For the exhibition as a whole, though this is where the feeling of inconclusiveness ceases. The rest of the exhibition embodies the tension and urgency that the focal season pieces lacked. There are free-standing and hung sculptures depicting women in various forms of contemplation.

The walled sculptures, at once consuming eyefuls, invites the viewer to mimic what (s)he is looking at: to be drawn, to consider. Amoda, here uses an interesting and unusual material: lucobond, a rigid yet flexible façade material employed typically for architectural purposes. Across the face of the material, angry marks form tumbling hair, areolas, eyebrows, love handles, thighs. On boards, Amoda bends metal bars to construct similar anatomy. On plasma cuts, he burns and bends metal into feminine shapes. He explores other characters of nature too. One particular piece depicts a pollinating insect on a flower. With these, the meld of bolts, pipes, rods, metal plates have not been fashioned into perfect forms. They are exquisitely intricate still but are still do not have a cute finish, still somewhat clumsy-looking from an angle, and intensely more compelling as so.

Further in now, Amoda has one’s full attention and command of senses. The works are feeding themselves into my nose, eyes and the temptation to touch heightens. I give in eventually. Without the usual guilt of thinking my touch would somehow compromise the work.

Having moved through the perpendicular arrangement of the works in the gallery space, I finally arrive at the piece de resistance, a mixed media piece titled “Marion Jones”. It is a 12-foot sculpture of Amoda’s favoured materials in their raw, most obvious form: discarded car parts, pistons are immediately obviously in Jones’ towering frame. The sculpture took eight years for the artist to complete. It is immediately clear why. It is also immediately clear that Amoda is a master artist of immeasurable patience, discipline and commitment. I spend almost half an hour circling the work, peering, in awe.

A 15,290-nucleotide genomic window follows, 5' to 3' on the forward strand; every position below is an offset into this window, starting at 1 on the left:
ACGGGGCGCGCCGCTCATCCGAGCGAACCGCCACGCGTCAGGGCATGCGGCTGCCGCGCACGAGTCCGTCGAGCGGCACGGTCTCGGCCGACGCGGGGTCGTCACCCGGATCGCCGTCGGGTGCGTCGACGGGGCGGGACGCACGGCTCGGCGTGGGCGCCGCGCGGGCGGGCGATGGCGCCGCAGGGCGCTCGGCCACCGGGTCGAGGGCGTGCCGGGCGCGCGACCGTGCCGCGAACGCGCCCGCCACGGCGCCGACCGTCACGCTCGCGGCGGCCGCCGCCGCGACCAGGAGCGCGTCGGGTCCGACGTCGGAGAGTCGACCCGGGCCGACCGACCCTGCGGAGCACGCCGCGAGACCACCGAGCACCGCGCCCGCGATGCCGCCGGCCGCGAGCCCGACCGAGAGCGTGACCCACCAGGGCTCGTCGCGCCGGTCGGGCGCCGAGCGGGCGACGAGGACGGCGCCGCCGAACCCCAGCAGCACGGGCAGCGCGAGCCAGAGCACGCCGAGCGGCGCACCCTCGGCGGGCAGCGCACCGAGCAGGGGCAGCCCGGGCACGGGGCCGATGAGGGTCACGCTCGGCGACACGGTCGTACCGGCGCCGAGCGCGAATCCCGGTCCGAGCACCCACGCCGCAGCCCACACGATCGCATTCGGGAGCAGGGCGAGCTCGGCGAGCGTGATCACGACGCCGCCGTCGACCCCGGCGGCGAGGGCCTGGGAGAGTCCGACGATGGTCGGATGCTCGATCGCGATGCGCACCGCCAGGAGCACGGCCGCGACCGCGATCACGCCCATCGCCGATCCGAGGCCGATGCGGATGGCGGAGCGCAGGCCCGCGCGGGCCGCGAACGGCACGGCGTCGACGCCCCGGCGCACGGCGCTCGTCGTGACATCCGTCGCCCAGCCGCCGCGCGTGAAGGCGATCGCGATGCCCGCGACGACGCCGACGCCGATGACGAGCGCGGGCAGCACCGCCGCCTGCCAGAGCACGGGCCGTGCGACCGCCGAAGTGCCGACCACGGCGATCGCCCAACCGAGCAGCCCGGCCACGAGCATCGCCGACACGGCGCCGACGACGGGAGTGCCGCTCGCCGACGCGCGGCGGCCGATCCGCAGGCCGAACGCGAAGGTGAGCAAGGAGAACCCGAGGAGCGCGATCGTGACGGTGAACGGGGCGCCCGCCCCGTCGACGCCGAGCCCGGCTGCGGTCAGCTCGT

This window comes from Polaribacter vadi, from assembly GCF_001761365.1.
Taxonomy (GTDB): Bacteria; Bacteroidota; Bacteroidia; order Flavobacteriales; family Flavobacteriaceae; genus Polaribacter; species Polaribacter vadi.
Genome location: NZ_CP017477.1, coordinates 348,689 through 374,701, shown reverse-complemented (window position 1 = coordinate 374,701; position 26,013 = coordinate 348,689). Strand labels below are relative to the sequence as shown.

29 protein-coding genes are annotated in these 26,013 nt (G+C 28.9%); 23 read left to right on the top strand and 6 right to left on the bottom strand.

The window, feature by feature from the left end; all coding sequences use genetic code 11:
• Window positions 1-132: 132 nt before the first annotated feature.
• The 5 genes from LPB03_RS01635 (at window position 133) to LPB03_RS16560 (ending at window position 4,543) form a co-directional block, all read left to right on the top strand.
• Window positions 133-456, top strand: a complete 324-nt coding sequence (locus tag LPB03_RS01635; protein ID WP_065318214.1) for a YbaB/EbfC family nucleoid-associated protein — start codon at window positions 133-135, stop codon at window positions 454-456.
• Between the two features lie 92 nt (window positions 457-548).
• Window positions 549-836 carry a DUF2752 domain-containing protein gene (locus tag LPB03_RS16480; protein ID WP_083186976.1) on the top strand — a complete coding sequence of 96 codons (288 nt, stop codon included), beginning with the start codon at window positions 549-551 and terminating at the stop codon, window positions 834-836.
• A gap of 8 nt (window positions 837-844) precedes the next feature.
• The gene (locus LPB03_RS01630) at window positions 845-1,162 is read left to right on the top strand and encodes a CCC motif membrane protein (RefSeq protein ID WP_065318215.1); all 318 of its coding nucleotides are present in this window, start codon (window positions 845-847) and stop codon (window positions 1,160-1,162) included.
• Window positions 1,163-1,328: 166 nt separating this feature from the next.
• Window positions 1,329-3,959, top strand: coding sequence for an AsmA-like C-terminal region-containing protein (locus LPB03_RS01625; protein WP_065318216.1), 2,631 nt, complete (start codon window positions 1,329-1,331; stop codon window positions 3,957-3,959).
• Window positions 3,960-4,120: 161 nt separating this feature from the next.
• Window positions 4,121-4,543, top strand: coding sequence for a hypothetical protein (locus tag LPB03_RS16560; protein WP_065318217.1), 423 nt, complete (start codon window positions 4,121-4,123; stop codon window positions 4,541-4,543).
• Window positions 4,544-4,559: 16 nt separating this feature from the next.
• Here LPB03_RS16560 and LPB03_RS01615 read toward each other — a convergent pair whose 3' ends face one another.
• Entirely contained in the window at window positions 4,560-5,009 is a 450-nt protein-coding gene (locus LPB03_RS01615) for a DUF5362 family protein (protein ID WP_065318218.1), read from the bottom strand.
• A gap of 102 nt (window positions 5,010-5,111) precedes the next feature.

As I exhale and exit Art 21, I feel a curious sadness. I remember that these works are on loan to the public eye and consumption, that eventually they will make their way back into Amoda’s studio or the private collections of individuals or corporate citizens, when the exhibition closes in June. We may not see them again. A kind of injustice. Yes, we want the artist to flourish and secure patrons. However, the larger public most definitely needs and would benefit from the sculptural language and legacy Amoda is building: as a reference to artistic excellence, a testament to steely patience, an institution of memory that immortalises this time in history, or simply as objects of irresistible, unconventional, evocative beauty.

His works should be in permanent public view.

In the likely case this does not happen, there’s consolation in the fact that the exhibition is showing still for the next six to seven weeks. Just like today’s changing seasons and Amoda’s works, forever is a complicated ask.